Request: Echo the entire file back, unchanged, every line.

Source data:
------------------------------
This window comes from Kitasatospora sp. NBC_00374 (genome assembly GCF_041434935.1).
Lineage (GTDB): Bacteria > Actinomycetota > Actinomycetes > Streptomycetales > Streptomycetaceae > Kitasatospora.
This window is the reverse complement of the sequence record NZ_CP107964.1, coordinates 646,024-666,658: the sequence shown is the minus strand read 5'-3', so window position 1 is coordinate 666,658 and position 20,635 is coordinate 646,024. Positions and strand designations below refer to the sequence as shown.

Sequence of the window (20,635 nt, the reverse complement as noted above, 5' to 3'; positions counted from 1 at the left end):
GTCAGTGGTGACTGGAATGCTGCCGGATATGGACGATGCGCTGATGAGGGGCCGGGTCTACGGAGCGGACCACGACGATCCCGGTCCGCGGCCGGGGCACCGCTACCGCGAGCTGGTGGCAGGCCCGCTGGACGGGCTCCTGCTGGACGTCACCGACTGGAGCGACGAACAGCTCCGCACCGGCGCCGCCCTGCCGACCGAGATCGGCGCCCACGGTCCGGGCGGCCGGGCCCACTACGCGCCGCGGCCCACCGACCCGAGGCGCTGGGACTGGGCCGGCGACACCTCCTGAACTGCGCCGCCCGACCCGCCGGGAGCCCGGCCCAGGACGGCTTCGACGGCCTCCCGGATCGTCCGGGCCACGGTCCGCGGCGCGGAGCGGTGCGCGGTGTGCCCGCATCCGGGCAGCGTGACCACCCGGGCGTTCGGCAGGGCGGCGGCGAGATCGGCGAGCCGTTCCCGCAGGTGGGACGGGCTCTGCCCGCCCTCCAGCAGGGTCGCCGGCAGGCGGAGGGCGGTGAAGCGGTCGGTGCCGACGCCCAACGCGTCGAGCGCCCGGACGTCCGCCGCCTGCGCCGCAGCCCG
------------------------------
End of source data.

This window comes from Kitasatospora sp. NBC_00374 (genome assembly GCF_041434935.1).
Lineage (GTDB): Bacteria > Actinomycetota > Actinomycetes > Streptomycetales > Streptomycetaceae > Kitasatospora.
This window is the reverse complement of the sequence record NZ_CP107964.1, coordinates 646,024-666,658: the sequence shown is the minus strand read 5'-3', so window position 1 is coordinate 666,658 and position 20,635 is coordinate 646,024. Positions and strand designations below refer to the sequence as shown.

Sequence of the window (20,635 nt, the reverse complement as noted above, 5' to 3'; positions counted from 1 at the left end):
GTCAGTGGTGACTGGAATGCTGCCGGATATGGACGATGCGCTGATGAGGGGCCGGGTCTACGGAGCGGACCACGACGATCCCGGTCCGCGGCCGGGGCACCGCTACCGCGAGCTGGTGGCAGGCCCGCTGGACGGGCTCCTGCTGGACGTCACCGACTGGAGCGACGAACAGCTCCGCACCGGCGCCGCCCTGCCGACCGAGATCGGCGCCCACGGTCCGGGCGGCCGGGCCCACTACGCGCCGCGGCCCACCGACCCGAGGCGCTGGGACTGGGCCGGCGACACCTCCTGAACTGCGCCGCCCGACCCGCCGGGAGCCCGGCCCAGGACGGCTTCGACGGCCTCCCGGATCGTCCGGGCCACGGTCCGCGGCGCGGAGCGGTGCGCGGTGTGCCCGCATCCGGGCAGCGTGACCACCCGGGCGTTCGGCAGGGCGGCGGCGAGATCGGCGAGCCGTTCCCGCAGGTGGGACGGGCTCTGCCCGCCCTCCAGCAGGGTCGCCGGCAGGCGGAGGGCGGTGAAGCGGTCGGTGCCGACGCCCAACGCGTCGAGCGCCCGGACGTCCGCCGCCTGCGCCGCAGCCCG